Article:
cmp [rsi],0
je .end_1
.while_1:
cmp [rsi],0
jne .while_1
.end_1:

cmp [rsi],0
jne .while_0 ; Jump if Not Equal - if our number still isn't 0, jump back to the beginning of the loop
.end_0: ; define label for end of loop

Anyway, here's how I ended up implementing the remaining two cases of translate_instruction:

WhileNonzero => {
    let asm = format!(
        "cmp [rsi],0\nje end_{x}\nwhile_{x}:",
        x = bracket_counter
    );
    // increment bracket counter
    *bracket_counter += 1;
    output.push_str(&asm);
    return // early return so this block doesn't have to evaluate to an expression
},
EndWhile => {
    let x = *bracket_counter - 1;
    let asm = format!(
        "cmp [rsi],0\njne while_{x}\nend_{x}:",
        x = x
    );
    // decrement bracket counter
    *bracket_counter -= 1;
    output.push_str(&asm);
    return
}

Groovy. How do we test this? Please tell me we're not going to write another program or test manually. Anything but that!

Hell no, that would just be cruel! We're going to actually export the Parser and compile and use them in main.rs to show us the code for a program I "borrowed" from Wikipedia, a Hello World.

To make Parser and compile available to main.rs, all we have to do is add these lines to lib.rs:

pub use parser::Parser;
pub use compiler::compile;

Except we'll get compiler errors, because Parser isn't actually public. Let's make it public and do the same for its methods, new and parse. Finally, let's write our main.rs:

use bfc_rs::{compile, Parser}; // if you have both lib.rs and main.rs in the same folder, Rust treats main.rs as a standalone program that needs to use lib.rs like a foreign "crate" (library)
const HELLO_WORLD: &str = include_str!("../hello_world.bf");
fn main() {
    let mut parser = Parser::new();
    let code = match parser.parse(HELLO_WORLD) {
        Ok(code) => code,
        Err(e) => {
            eprintln!("Syntax error: {:?}", e);
            std::process::exit(1);
        }
    };
    let asm = compile(&code);
    println!("{}", asm);
}

And pipe its output into a file:

$ cargo run > hello.asm
   Compiling bfc-rs v0.1.0 (/home/jan/Kod/bfc-rs)
    Finished dev [unoptimized + debuginfo] target(s) in 0.40s
     Running `target/debug/bfc-rs`

See? No warnings! I knew better than the compiler all along! Let's now invoke nasm on the file, invoke ld on the result and then launch the result of that:

$ nasm -f elf64 hello.asm -o hello.o && ld -o hello.out hello.o && ./hello.out
hello.asm:58: error: label `_start.while_1' inconsistently redefined
hello.asm:25: info: label `_start.while_1' originally defined here
hello.asm:62: error: label `_start.end_1' inconsistently redefined
hello.asm:46: info: label `_start.end_1' originally defined here

Wait, what?

Ha-ha! You suck! Not so smug and condescending now, are you?

Just wait five minutes.

What happened here is that the bracket counter doesn't remember all the loops in the program, only how many levels we're currently on, resulting in label names being inappropriately reused. This can easily be fixed with a stack data structure (aka. the push and pop methods of a bog-standard Rust Vec), making translate_instruction even messier:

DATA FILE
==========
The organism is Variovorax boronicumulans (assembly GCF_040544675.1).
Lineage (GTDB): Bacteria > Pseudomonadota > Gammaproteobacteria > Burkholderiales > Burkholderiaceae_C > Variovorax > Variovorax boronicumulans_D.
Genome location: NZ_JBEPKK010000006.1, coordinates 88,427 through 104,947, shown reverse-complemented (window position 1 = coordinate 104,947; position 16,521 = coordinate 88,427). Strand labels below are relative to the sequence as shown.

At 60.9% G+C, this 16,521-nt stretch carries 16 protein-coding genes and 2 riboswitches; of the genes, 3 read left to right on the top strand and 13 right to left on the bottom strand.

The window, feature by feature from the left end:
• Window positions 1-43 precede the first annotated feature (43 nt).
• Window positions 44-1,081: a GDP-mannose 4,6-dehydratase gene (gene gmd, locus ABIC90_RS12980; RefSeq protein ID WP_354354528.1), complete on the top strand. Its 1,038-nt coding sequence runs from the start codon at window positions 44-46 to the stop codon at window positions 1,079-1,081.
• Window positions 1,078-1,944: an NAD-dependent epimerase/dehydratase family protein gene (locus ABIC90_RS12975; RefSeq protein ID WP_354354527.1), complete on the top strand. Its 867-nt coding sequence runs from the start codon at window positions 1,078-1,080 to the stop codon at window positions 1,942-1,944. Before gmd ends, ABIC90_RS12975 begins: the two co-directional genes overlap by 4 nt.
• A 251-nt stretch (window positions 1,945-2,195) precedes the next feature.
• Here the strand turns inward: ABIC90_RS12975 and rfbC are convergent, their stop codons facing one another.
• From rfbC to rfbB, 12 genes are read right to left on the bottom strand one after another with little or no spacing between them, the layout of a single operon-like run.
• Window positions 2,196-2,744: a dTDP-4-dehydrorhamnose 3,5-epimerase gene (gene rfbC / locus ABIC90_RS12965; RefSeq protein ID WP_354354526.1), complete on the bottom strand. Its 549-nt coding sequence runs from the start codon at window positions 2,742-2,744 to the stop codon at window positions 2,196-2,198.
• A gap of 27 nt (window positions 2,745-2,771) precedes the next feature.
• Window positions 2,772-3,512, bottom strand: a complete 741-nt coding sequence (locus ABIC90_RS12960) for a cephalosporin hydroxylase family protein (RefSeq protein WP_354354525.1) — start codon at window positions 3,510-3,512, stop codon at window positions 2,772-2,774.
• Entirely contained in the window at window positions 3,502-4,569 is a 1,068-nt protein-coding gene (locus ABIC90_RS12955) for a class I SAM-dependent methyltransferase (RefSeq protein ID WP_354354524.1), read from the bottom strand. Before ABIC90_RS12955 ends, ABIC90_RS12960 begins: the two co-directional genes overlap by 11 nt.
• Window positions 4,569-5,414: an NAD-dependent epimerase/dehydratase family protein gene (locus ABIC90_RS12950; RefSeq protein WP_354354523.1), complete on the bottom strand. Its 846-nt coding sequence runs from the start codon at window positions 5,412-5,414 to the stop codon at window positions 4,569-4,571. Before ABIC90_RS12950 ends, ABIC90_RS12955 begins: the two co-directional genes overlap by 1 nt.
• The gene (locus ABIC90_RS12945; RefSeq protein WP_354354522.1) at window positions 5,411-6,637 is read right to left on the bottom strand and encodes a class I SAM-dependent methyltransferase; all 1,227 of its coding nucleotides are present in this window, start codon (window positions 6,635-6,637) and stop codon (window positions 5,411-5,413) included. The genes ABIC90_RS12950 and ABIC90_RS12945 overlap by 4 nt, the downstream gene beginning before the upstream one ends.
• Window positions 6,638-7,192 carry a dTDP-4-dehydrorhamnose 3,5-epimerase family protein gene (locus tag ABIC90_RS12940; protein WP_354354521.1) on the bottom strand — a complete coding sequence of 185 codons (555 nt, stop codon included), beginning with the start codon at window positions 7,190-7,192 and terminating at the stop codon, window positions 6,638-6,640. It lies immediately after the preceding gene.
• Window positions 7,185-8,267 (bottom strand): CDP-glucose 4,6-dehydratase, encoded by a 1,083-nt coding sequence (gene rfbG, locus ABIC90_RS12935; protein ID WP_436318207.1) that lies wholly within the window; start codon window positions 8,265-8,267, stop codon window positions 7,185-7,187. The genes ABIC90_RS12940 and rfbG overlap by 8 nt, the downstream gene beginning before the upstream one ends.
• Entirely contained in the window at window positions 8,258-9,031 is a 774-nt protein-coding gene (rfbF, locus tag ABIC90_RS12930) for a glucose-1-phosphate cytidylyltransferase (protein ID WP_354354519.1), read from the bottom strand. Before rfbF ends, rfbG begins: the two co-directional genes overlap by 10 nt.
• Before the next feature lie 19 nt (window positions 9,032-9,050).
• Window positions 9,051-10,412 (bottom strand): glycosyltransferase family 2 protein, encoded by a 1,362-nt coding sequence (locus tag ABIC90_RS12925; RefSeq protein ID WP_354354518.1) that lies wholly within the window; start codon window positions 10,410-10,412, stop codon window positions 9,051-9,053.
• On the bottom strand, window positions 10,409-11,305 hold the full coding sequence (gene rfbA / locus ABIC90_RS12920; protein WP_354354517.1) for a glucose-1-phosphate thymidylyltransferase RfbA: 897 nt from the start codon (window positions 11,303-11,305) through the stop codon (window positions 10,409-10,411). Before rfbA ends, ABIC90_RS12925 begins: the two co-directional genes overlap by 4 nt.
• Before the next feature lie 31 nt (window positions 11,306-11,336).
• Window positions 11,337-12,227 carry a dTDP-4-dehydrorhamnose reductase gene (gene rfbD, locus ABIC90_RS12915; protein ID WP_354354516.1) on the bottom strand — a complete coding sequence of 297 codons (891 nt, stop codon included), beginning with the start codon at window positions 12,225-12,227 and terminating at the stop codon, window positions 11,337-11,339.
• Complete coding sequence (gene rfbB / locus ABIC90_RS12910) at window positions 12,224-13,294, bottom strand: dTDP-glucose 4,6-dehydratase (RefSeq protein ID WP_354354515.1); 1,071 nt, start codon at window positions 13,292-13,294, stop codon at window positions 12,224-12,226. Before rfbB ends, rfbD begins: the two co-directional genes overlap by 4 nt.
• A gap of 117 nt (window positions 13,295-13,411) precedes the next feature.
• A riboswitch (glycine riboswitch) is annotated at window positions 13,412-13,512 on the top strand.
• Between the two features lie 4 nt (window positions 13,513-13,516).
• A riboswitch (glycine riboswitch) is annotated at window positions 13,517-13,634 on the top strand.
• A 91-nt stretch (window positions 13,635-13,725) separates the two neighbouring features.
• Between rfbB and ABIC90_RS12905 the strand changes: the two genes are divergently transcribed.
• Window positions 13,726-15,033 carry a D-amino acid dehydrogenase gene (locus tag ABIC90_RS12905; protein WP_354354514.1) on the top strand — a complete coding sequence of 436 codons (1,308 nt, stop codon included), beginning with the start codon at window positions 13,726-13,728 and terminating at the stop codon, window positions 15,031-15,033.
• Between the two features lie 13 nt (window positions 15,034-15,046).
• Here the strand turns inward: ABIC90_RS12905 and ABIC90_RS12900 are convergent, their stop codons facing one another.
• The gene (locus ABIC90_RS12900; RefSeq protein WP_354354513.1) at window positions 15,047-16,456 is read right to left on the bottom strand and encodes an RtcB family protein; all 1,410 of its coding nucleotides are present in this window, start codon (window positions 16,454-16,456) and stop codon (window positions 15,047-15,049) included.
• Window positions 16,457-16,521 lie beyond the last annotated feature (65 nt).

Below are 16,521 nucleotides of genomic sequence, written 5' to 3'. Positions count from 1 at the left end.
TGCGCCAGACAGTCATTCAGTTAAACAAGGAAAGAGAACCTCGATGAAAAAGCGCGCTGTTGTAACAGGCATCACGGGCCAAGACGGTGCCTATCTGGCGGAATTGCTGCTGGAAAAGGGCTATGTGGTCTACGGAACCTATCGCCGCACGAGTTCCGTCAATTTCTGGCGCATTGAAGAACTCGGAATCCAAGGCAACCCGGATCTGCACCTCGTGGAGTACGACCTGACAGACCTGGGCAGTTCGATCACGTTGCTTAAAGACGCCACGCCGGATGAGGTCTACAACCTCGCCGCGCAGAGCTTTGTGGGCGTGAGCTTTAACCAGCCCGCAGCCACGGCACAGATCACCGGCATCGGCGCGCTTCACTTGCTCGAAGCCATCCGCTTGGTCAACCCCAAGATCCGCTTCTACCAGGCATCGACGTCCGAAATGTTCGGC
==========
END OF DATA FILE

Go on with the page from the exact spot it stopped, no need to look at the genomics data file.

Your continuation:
pub fn compile(code: &[BrainfuckInstr]) -> String {
    // ...
    let mut total_loops = 0;
    let mut loop_no_stack = Vec::new();
    for instruction in code {
        // Generate the rest of the damn code.
        translate_instruction(
            instruction,
            &mut total_loops,
            &mut loop_no_stack,
            &mut output
        );
    }
    // ...
}
fn translate_instruction(instruction: &BrainfuckInstr, total_loops: &mut u32, loop_no_stack: &mut Vec<u32>, output: &mut String) {
    // ...
    WhileNonzero => {
        *total_loops += 1;
        loop_no_stack.push(*total_loops);
        let asm = format!(
            "cmp [rsi],0\nje .end_{x}\n.while_{x}:\n",
            x = total_loops
        );
        output.push_str(&asm);
        return // early return so this block doesn't have to evaluate to an expression
    },
    EndWhile => {
        let asm = format!(
            "cmp [rsi],0\njne .while_{x}\n.end_{x}:\n",
            x = loop_no_stack.pop().expect("There should be a loop number on the stack at this point.")
        );
        output.push_str(&asm);
        return // ditto
    }
    // ...
}

I'm not even done with my bachelor's degree yet and my classical CS education is already paying off. Ha! Let's try again:

hello.asm:15: error: operation size not specified
hello.asm:23: error: operation size not specified
hello.asm:44: error: operation size not specified
hello.asm:56: error: operation size not specified
hello.asm:60: error: operation size not specified
hello.asm:65: error: operation size not specified

What the...?

*amused snickering*

Alright, alright, I admit it, I'm a moron, but I compensate with knowledge and vocabulary so I seem smarter than I really am. Satisfied? When we look at the line numbers listed, we see that I forgot to specify the size of the number the cmp instruction operates on. You remember I've said I don't actually know assembly, right? Anyway, let's correct that mistake in translate_instruction by Ctrl+H-ing all two instances of cmp [rsi] to cmp byte [rsi]...

$ nasm -f elf64 hello.asm -o hello.o && ld -o hello.out hello.o && ./hello.out
Hello World!